There are already concerns about its genetic viability
because population sizes are very low and fragmen-
Baird's tapir is herbivorous and is considered an
important disperser and/or predator of seeds, influ-
encing the structure and dynamic of the ecosystems
where they remain (March & Naranjo, 2005). Although
little is known of the species ecology at higher ele-
vations, it has been observed to be associated with
shrubs and especially mountain bamboo (Chusquea
spp.), which is distributed from 0 to 4,300 m in the

Tapir Conservation a The Newsletter of the IUCN/SSC Tapir Specialist Group a Vol. 18/1 0 No. 25 0 June 2009


tropics (Londofio, 1996). Much of the available litera-
ture describes the distribution of this species as being
from sea level to 3,600 m (Reid, 1997); however, there
is very little information on habitat use and relative
abundance above 1,000 m. Naranjo y Vaughan (2000)
reports the presence, by track detection, of the species
at up to 3600 m in Chirrip6 National Park, which is the
highest elevation where the species is known to occur.
The data presented in this study have been obtai-
ned from a regional conservation assessment project
(ProCAT) in the Cordillera Talamanca, among the lar-
gest remaining forest blocks in Central America. Results
described herein were part of an ongoing project to
evaluate the interaction of jaguars with their principal
prey, and the effects of ecological and anthropomorphic
variables on the distribution of threatened species.
This report looks to establish a more complete
description of the elevation distribution and conserva-
tion needs for the species in Mesoamerica and Costa

Materials and Methods

Study Area
The Cordillera Talamanca is located in southern Costa
Rica and extends into western Panama. The range pro-
trudes abruptly from the surrounding lowlands and
is characterized by steep slopes and variety montane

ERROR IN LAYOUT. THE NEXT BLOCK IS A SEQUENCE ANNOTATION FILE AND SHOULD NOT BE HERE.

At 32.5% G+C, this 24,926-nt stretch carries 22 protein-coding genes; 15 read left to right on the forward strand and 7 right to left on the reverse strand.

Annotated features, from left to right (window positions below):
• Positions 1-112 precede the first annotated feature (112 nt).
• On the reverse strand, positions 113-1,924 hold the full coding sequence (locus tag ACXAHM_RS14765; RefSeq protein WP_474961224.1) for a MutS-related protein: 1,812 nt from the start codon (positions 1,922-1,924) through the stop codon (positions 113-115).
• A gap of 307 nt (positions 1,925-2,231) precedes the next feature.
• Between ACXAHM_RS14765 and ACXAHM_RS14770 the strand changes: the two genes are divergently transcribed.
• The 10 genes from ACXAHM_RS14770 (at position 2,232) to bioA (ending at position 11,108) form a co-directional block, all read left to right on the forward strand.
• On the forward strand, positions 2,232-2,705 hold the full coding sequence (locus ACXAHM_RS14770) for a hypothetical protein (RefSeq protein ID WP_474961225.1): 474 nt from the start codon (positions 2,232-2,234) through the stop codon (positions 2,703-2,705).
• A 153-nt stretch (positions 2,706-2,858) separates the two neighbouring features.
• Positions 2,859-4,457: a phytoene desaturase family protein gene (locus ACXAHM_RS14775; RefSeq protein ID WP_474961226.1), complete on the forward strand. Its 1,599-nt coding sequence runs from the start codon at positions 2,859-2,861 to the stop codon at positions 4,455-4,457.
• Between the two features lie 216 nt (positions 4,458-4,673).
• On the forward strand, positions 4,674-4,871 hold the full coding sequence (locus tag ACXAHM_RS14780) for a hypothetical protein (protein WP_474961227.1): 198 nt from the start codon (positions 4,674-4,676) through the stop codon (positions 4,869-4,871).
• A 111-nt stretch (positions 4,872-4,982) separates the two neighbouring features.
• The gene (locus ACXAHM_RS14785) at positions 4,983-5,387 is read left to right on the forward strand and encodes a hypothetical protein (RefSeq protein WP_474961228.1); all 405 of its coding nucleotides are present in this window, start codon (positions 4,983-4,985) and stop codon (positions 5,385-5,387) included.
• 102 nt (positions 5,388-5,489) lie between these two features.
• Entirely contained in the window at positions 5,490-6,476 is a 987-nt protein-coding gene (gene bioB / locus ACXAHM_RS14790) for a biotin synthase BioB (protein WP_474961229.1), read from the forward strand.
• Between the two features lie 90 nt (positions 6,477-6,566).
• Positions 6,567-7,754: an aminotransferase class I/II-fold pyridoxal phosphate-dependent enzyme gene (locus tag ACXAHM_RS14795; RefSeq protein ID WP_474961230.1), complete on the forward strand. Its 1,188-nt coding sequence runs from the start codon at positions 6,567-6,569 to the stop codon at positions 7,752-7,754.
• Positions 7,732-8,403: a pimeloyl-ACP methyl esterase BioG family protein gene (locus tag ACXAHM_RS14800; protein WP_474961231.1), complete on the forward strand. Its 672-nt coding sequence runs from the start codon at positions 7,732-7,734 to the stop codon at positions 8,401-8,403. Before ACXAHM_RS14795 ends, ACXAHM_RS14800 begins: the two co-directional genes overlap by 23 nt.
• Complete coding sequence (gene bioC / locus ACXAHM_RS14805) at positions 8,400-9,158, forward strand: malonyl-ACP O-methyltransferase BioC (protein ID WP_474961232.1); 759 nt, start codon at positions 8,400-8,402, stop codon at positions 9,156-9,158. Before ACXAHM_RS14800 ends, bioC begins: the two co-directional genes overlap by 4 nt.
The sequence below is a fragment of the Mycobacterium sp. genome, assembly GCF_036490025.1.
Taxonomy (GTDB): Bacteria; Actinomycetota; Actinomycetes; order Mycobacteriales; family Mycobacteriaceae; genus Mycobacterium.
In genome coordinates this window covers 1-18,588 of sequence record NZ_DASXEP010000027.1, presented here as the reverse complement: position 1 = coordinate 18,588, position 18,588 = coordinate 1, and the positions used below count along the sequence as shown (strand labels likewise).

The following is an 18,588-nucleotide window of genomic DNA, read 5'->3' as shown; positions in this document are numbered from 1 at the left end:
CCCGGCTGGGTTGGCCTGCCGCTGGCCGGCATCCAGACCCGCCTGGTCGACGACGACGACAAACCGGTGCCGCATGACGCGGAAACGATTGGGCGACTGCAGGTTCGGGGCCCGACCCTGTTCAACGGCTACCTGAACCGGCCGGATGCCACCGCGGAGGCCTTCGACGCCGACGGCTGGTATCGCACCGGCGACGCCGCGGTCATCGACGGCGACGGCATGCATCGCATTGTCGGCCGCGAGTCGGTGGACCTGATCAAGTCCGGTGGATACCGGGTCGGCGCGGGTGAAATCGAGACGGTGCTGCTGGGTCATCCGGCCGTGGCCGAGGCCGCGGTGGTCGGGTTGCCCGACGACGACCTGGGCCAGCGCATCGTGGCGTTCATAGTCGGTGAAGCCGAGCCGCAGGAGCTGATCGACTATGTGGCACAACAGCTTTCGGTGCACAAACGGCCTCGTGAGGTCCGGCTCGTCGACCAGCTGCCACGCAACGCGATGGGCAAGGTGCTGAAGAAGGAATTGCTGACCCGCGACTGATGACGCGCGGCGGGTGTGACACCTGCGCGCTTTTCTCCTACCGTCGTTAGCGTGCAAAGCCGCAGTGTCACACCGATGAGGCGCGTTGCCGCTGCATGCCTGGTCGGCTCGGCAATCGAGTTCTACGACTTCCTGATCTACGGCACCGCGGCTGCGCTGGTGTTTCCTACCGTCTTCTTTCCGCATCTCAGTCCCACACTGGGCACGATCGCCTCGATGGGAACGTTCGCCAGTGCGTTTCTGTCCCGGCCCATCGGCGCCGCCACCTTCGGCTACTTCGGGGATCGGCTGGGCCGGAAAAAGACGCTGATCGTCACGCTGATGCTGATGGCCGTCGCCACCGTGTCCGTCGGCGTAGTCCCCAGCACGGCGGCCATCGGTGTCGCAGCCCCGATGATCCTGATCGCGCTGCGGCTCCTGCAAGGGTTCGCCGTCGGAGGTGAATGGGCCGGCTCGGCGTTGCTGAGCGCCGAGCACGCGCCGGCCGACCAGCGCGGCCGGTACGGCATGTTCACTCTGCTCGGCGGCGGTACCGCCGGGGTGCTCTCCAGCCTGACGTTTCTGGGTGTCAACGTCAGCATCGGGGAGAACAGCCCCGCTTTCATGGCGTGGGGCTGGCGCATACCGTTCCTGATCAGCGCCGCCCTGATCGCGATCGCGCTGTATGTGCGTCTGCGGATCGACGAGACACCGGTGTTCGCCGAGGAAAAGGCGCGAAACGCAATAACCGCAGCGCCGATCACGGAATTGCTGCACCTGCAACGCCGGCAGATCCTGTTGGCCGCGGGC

habitats, including cloud forests, elfin forests and para-
mo. The study site (Figure 1) consists of an elevation
transect spanning the Pacific slopes of the Cordillera
Talamanca, from 3600 m in Chirrip6 National Park to
1200 m in Las Alturas de Cot6n Farm in the Las Tablas
Protected Zone. Very little remaining habitat remains
below 1,000 m on the Pacific slopes and thus was not
sampled. In 1982 and 1983, this area was designated
as a Biosphere Reserve (6,126 km2) and as a Human
Natural Heritage Area by UNESCO (Kapelle, 1996). In
addition, the region includes an Endemic Bird Area
(Stattersfield et al. 1998, Harcourt et al., 1996), is a
Center for Plant Diversity (Davis et al., 1997), a Global



Figure I. Map of the study area including sampling sites, protected areas and elevation range.

Tapir Conservation a The Newsletter of the IUCN/SSC Tapir Specialist Group a Vol. 18/1 0 No. 25 0 June 2009


200 Ecoregions (Olson & Dinerstein, 2002) and is con-
sidered an important component of the Mesoamerican
Hot Spot (Myers et al., 2000, Mittermeier et al., 2005).
The region is considered one of the most important pro-
tected corridors of forest remaining in Mesoamerica,
has more endemic species than any other part of Costa
Rica (Gonzalez-Maya et al., 2008) and is considered
among the four regions with the highest endemic spe-
cies concentrations in Central America (Jenkins &
Giri, 2008). The region consists of a mosaic of protec-
ted areas, indigenous and private reserves and farms,
and includes the largest Protected Area in Costa Rica,
La Amistad International Park (PILA), which is shared
between Costa Rica and Panama (Gonzalez-Maya &
Mata-Lorenzen, 2008).
The mean annual precipitation is approximately
5,000 mm, generally with a pronounced rainy season
from the end of April to the end of October, and dry
season from November to April (Mora-Carpio, 2000)
with temperatures ranging from 100 C to 270 C and
relative humidity ranging between 80 to 90 % (INBio,
2007). PILA covers 199,147 ha in Costa Rica, and rep-
resents about 28.9% of the Costa Rican national park